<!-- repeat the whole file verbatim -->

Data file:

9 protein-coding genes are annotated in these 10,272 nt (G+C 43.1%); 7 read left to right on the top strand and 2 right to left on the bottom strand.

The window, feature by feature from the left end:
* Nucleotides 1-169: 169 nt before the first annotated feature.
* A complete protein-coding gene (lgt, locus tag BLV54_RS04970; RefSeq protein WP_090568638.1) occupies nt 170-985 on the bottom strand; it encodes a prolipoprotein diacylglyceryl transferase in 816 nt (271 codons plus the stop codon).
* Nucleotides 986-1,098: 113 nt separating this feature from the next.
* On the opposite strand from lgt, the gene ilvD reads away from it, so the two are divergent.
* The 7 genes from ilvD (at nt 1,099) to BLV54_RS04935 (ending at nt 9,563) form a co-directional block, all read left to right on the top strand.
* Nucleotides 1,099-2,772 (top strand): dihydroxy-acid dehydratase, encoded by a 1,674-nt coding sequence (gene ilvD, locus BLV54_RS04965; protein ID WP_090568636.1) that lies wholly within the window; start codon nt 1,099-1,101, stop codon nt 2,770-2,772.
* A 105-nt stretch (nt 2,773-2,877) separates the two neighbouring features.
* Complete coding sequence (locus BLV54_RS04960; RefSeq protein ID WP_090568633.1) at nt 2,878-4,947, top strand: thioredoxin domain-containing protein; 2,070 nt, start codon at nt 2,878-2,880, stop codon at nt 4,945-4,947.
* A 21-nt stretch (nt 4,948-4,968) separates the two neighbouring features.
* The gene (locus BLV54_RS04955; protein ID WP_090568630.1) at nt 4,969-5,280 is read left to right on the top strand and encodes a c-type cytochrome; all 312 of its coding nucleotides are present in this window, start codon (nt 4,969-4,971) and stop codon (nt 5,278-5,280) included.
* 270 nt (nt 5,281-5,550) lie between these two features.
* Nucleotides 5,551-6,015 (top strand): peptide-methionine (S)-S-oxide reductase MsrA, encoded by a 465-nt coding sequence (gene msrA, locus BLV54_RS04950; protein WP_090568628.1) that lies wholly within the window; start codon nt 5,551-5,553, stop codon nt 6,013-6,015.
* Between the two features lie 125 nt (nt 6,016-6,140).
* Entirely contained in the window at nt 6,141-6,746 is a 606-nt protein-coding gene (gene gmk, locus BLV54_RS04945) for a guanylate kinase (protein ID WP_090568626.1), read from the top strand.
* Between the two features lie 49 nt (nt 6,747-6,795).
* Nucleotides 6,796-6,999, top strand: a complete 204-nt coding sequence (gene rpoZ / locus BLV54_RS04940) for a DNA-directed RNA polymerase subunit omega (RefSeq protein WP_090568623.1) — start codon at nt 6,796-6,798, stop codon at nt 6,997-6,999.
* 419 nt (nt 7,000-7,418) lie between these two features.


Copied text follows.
9 protein-coding genes are annotated in these 10,272 nt (G+C 43.1%); 7 read left to right on the top strand and 2 right to left on the bottom strand.

The window, feature by feature from the left end:
* Nucleotides 1-169: 169 nt before the first annotated feature.
* A complete protein-coding gene (lgt, locus tag BLV54_RS04970; RefSeq protein WP_090568638.1) occupies nt 170-985 on the bottom strand; it encodes a prolipoprotein diacylglyceryl transferase in 816 nt (271 codons plus the stop codon).
* Nucleotides 986-1,098: 113 nt separating this feature from the next.
* On the opposite strand from lgt, the gene ilvD reads away from it, so the two are divergent.
* The 7 genes from ilvD (at nt 1,099) to BLV54_RS04935 (ending at nt 9,563) form a co-directional block, all read left to right on the top strand.
* Nucleotides 1,099-2,772 (top strand): dihydroxy-acid dehydratase, encoded by a 1,674-nt coding sequence (gene ilvD, locus BLV54_RS04965; protein ID WP_090568636.1) that lies wholly within the window; start codon nt 1,099-1,101, stop codon nt 2,770-2,772.
* A 105-nt stretch (nt 2,773-2,877) separates the two neighbouring features.
* Complete coding sequence (locus BLV54_RS04960; RefSeq protein ID WP_090568633.1) at nt 2,878-4,947, top strand: thioredoxin domain-containing protein; 2,070 nt, start codon at nt 2,878-2,880, stop codon at nt 4,945-4,947.
* A 21-nt stretch (nt 4,948-4,968) separates the two neighbouring features.
* The gene (locus BLV54_RS04955; protein ID WP_090568630.1) at nt 4,969-5,280 is read left to right on the top strand and encodes a c-type cytochrome; all 312 of its coding nucleotides are present in this window, start codon (nt 4,969-4,971) and stop codon (nt 5,278-5,280) included.
* 270 nt (nt 5,281-5,550) lie between these two features.
* Nucleotides 5,551-6,015 (top strand): peptide-methionine (S)-S-oxide reductase MsrA, encoded by a 465-nt coding sequence (gene msrA, locus BLV54_RS04950; protein WP_090568628.1) that lies wholly within the window; start codon nt 5,551-5,553, stop codon nt 6,013-6,015.
* Between the two features lie 125 nt (nt 6,016-6,140).
* Entirely contained in the window at nt 6,141-6,746 is a 606-nt protein-coding gene (gene gmk, locus BLV54_RS04945) for a guanylate kinase (protein ID WP_090568626.1), read from the top strand.
* Between the two features lie 49 nt (nt 6,747-6,795).
* Nucleotides 6,796-6,999, top strand: a complete 204-nt coding sequence (gene rpoZ / locus BLV54_RS04940) for a DNA-directed RNA polymerase subunit omega (RefSeq protein WP_090568623.1) — start codon at nt 6,796-6,798, stop codon at nt 6,997-6,999.
* 419 nt (nt 7,000-7,418) lie between these two features.